As Israel Defense Force air strikes against Hamas targets in the Palestinian-controlled Gaza Strip extended into the fourth day of fighting, enemy rockets rained down on civilian centers, sending citizens scurrying and damaging homes, including that of Rabbi Chananel and Tzivia Pizem, Chabad-Lubavitch emissaries in the border town of Sderot.

The intermittent barrages throughout the morning – which wreaked havoc as far as Ashdod, almost 40 kilometers from Gaza – followed a day of some of the worst rocket attacks in the war. Three Israelis, one a Bedouin construction worker, were killed on Monday.

Tzivia Pizem said that it was because of Divine Providence that she and her whole family were not home at the time of the 11 a.m. barrage. She normally travels to the central Israeli village of Kfar Chabad every Tuesday for a full day of Torah learning, and this time decided to take her husband and children with her.

Reached as she and her husband made their way back to inspect the damage, Pizem was in tears.

“Thank G‑d we’re fine,” she said. “We’re not home yet. We’re getting there. I’m thinking, ‘What now?’ I have no idea.”

Pizem’s 19-year-old nephew, Osher, was with a friend outside when the air raid siren went off.

“We saw the explosion,” said the man. “I said to my friend, ‘That looks like my uncle’s house.’ He said that it looked like his mother’s home.”

It took the pair about 20 seconds to reach the scene, where they found a crater in between the two structures. An old man was covered in blood, and was treated at the scene. Authorities later indicated he suffered minor injuries.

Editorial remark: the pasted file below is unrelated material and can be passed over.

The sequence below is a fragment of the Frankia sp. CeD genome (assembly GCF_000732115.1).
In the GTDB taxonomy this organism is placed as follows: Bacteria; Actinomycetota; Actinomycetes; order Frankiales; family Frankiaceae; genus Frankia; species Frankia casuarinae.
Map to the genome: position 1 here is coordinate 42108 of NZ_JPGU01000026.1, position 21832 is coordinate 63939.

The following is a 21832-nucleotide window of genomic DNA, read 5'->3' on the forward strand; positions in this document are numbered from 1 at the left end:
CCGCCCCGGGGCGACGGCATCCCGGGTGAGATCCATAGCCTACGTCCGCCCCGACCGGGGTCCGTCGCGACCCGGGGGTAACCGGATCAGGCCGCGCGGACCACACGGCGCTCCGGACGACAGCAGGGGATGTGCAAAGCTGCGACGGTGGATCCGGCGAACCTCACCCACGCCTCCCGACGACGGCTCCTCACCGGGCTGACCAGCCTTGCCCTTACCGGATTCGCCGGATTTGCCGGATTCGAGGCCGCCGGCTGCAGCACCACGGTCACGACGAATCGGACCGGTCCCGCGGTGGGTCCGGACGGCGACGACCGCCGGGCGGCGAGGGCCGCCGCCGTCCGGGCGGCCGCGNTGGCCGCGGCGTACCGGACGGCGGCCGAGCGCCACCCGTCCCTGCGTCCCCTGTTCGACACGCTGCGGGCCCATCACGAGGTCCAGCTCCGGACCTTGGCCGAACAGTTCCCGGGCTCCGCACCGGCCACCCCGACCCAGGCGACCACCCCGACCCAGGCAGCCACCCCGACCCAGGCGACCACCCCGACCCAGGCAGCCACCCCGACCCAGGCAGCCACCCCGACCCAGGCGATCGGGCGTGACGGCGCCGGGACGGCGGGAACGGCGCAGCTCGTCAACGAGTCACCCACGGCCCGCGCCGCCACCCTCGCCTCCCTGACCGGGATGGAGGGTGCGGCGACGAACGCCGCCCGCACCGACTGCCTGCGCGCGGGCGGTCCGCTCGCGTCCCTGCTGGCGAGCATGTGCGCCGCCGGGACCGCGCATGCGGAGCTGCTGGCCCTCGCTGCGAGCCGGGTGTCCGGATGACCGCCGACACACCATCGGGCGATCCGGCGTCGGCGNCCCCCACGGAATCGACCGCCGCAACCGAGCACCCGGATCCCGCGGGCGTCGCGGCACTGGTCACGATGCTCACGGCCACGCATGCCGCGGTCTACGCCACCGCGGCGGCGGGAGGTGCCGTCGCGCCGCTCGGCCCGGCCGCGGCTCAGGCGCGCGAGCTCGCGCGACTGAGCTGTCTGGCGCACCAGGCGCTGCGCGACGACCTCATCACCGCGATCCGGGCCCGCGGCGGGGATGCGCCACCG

Damage outside the two homes was extensive.
Damage outside the two homes was extensive.

Extensive Damage

At the Pizem home, the youths found a caved-in roof, shrapnel-ridden walls, shattered windows and destroyed furniture. He was unsure about the extent of the damage inside.

“I couldn’t get in,” he said.

The man’s father, Rabbi Moshe Ze’ev Pizem, director of Chabad-Lubavitch of Sderot, said that throughout his city – which has dealt with the threat of rocket attacks for years and has become a virtual ghost town – people are fed up. Speaking by phone, he had to stop talking when another siren blasted a warning call. He calmly noted when each of the two ensuring rockets fell.

“There is a feeling of fear everywhere,” he said. “Even us: Even though we are emissaries, we are still human beings. It is horrible and horrendous, the suspense and fear.”

Elsewhere, residents throughout Israel’s south showed an increased determination to persevere. Some rabbis and rabbinical students under the auspices of the Chabad-Lubavitch Youth Organization made special trips to forward operating bases near Gaza to give encouragement to troops waiting for the order to begin an expected ground invasion, while others checked in on frightened citizens ordered by military authorities to remain near bomb shelters at all times.

Meanwhile, Rabbi Menachem Kutner, director of Chabad’s Terror Victims Project, visited with the family of one of Monday’s casualties, identified as 36-year-old Irit Sheetrit, and the wounded.

For his part, Moshe Zev Pizem was encouraging residents to keep up their spirits. He continued daily prayer services at his Chabad House and made a particular effort for Jewish men around him to don tefillin. He urged that people everywhere should keep not only Israeli civilians, but also soldiers, in their prayers.

“At least, the army is doing something,” he added. “The knowledge that they are there is comforting. We don’t feel alone.”